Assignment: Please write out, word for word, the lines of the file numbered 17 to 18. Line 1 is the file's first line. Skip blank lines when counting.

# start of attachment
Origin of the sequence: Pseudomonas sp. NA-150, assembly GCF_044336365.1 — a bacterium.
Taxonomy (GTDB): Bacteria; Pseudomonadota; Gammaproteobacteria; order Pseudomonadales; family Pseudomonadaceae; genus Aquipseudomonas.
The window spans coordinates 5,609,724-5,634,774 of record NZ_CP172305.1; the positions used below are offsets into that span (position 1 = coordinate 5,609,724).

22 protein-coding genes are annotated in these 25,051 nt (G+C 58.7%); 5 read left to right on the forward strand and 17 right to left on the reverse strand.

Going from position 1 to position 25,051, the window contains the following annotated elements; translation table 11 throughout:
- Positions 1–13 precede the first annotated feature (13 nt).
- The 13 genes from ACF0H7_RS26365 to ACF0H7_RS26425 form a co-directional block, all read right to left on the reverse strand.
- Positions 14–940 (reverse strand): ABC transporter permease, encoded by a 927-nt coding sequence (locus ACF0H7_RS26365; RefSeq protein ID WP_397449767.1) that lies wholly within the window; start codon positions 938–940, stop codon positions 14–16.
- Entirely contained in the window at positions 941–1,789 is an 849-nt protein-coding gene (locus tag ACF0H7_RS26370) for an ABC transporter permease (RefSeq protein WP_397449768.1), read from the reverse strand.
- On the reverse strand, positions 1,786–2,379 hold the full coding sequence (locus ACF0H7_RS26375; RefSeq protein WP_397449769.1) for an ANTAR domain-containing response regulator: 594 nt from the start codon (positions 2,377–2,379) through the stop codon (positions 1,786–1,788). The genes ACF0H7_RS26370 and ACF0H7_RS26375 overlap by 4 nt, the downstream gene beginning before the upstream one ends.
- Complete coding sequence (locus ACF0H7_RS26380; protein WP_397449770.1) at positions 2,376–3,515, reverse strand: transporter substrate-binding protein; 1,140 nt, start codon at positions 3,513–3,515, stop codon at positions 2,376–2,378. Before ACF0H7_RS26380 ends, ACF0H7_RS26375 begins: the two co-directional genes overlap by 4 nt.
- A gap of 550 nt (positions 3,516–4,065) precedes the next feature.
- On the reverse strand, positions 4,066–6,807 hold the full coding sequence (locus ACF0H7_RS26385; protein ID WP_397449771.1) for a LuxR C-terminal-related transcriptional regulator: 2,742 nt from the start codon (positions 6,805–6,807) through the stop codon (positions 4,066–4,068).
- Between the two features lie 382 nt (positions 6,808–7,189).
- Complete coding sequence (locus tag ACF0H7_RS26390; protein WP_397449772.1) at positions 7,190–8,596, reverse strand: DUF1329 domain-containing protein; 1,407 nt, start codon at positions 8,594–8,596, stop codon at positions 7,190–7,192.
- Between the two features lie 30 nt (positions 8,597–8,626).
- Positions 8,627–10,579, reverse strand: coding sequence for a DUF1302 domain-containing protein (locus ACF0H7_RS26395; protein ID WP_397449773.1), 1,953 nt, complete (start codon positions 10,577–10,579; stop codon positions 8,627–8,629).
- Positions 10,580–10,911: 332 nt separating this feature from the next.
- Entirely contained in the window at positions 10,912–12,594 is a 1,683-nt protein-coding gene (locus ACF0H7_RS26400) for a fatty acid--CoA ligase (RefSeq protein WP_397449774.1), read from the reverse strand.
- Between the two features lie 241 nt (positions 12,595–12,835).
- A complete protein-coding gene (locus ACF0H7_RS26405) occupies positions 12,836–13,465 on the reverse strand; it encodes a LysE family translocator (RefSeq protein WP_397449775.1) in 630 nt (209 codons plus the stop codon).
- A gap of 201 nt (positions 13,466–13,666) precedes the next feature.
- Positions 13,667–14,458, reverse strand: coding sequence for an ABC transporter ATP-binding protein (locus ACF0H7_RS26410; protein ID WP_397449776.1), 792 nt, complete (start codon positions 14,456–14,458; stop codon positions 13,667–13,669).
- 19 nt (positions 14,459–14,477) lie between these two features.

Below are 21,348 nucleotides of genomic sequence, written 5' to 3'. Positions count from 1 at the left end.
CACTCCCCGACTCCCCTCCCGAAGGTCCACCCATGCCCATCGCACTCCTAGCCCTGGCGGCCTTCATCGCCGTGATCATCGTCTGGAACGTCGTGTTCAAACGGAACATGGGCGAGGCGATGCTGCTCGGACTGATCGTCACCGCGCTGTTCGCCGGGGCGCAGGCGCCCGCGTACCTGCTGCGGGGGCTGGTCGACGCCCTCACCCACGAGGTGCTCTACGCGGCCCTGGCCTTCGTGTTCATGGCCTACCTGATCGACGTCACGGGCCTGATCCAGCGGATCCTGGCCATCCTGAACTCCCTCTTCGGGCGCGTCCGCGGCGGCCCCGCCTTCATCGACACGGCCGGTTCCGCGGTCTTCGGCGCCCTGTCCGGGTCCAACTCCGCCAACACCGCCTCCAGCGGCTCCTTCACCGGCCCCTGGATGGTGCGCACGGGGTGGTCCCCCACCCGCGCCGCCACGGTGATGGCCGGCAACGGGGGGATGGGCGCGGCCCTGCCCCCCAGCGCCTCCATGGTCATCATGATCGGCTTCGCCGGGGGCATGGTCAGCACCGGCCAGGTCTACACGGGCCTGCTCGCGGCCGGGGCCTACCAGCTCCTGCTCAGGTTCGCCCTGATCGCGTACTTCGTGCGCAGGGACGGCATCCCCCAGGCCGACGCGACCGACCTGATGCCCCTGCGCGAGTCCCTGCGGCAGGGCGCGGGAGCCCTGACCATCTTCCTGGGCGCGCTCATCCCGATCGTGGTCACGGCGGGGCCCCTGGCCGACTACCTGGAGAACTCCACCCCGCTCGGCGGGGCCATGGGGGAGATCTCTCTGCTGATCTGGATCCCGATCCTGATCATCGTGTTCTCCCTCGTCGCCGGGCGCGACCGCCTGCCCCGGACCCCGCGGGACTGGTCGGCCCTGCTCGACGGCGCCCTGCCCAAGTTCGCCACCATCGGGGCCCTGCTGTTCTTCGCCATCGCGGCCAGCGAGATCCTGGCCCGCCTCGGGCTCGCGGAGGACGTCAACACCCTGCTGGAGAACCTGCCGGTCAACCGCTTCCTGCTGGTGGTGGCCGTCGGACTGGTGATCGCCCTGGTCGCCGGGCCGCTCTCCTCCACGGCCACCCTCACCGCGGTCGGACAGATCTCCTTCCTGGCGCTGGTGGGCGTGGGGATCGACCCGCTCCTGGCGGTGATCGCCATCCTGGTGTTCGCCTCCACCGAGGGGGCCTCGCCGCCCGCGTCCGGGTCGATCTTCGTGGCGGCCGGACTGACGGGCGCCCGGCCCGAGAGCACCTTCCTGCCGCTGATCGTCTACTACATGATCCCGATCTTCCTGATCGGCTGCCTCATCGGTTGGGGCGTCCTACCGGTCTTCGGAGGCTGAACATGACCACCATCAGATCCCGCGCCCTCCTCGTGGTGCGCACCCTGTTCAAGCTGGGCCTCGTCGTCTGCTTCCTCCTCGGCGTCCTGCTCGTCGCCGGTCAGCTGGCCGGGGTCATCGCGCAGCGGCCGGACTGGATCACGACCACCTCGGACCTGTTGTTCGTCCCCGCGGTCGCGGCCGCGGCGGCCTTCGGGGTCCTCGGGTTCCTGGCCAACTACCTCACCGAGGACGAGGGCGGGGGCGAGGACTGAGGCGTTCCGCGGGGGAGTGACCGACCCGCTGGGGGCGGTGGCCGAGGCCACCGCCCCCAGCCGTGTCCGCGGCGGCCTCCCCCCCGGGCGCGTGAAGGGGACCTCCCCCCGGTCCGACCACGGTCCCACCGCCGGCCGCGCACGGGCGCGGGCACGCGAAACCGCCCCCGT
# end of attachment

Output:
- Positions 8,627–10,579, reverse strand: coding sequence for a DUF1302 domain-containing protein (locus ACF0H7_RS26395; protein ID WP_397449773.1), 1,953 nt, complete (start codon positions 10,577–10,579; stop codon positions 8,627–8,629).
- Positions 10,580–10,911: 332 nt separating this feature from the next.